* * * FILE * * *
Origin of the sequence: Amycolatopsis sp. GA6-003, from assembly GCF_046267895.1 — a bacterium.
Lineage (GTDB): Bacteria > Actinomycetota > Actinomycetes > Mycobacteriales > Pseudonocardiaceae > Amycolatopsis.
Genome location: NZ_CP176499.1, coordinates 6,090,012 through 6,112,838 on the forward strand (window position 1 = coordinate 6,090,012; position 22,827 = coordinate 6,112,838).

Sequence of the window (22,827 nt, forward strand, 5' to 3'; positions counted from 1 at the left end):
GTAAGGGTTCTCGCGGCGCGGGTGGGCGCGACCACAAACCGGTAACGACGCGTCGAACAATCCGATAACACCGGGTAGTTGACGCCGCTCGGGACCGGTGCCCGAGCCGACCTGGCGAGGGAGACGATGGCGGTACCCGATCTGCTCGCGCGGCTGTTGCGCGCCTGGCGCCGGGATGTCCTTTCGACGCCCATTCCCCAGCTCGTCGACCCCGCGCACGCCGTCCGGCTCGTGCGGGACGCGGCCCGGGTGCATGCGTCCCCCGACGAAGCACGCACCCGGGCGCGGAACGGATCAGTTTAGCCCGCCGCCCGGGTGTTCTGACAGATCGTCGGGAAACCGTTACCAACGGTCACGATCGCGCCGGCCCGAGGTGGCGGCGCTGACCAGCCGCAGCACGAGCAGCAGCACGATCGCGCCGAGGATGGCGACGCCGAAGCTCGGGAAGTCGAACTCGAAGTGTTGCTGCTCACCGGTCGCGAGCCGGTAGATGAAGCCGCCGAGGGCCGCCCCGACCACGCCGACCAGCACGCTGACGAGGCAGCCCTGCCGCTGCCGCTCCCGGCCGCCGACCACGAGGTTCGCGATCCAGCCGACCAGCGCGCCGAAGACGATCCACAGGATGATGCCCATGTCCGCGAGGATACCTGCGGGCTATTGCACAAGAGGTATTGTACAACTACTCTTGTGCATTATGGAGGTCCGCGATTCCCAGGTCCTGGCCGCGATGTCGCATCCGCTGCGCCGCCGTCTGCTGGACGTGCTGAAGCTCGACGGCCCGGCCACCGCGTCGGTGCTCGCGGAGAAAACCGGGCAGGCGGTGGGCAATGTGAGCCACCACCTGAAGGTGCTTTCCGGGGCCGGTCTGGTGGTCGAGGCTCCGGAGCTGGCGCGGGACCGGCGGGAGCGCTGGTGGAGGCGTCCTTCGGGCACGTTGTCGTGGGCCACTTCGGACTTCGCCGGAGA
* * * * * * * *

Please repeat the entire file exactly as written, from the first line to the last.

Origin of the sequence: Amycolatopsis sp. GA6-003, from assembly GCF_046267895.1 — a bacterium.
Lineage (GTDB): Bacteria > Actinomycetota > Actinomycetes > Mycobacteriales > Pseudonocardiaceae > Amycolatopsis.
Genome location: NZ_CP176499.1, coordinates 6,090,012 through 6,112,838 on the forward strand (window position 1 = coordinate 6,090,012; position 22,827 = coordinate 6,112,838).

Sequence of the window (22,827 nt, forward strand, 5' to 3'; positions counted from 1 at the left end):
GTAAGGGTTCTCGCGGCGCGGGTGGGCGCGACCACAAACCGGTAACGACGCGTCGAACAATCCGATAACACCGGGTAGTTGACGCCGCTCGGGACCGGTGCCCGAGCCGACCTGGCGAGGGAGACGATGGCGGTACCCGATCTGCTCGCGCGGCTGTTGCGCGCCTGGCGCCGGGATGTCCTTTCGACGCCCATTCCCCAGCTCGTCGACCCCGCGCACGCCGTCCGGCTCGTGCGGGACGCGGCCCGGGTGCATGCGTCCCCCGACGAAGCACGCACCCGGGCGCGGAACGGATCAGTTTAGCCCGCCGCCCGGGTGTTCTGACAGATCGTCGGGAAACCGTTACCAACGGTCACGATCGCGCCGGCCCGAGGTGGCGGCGCTGACCAGCCGCAGCACGAGCAGCAGCACGATCGCGCCGAGGATGGCGACGCCGAAGCTCGGGAAGTCGAACTCGAAGTGTTGCTGCTCACCGGTCGCGAGCCGGTAGATGAAGCCGCCGAGGGCCGCCCCGACCACGCCGACCAGCACGCTGACGAGGCAGCCCTGCCGCTGCCGCTCCCGGCCGCCGACCACGAGGTTCGCGATCCAGCCGACCAGCGCGCCGAAGACGATCCACAGGATGATGCCCATGTCCGCGAGGATACCTGCGGGCTATTGCACAAGAGGTATTGTACAACTACTCTTGTGCATTATGGAGGTCCGCGATTCCCAGGTCCTGGCCGCGATGTCGCATCCGCTGCGCCGCCGTCTGCTGGACGTGCTGAAGCTCGACGGCCCGGCCACCGCGTCGGTGCTCGCGGAGAAAACCGGGCAGGCGGTGGGCAATGTGAGCCACCACCTGAAGGTGCTTTCCGGGGCCGGTCTGGTGGTCGAGGCTCCGGAGCTGGCGCGGGACCGGCGGGAGCGCTGGTGGAGGCGTCCTTCGGGCACGTTGTCGTGGGCCACTTCGGACTTCGCCGGAGA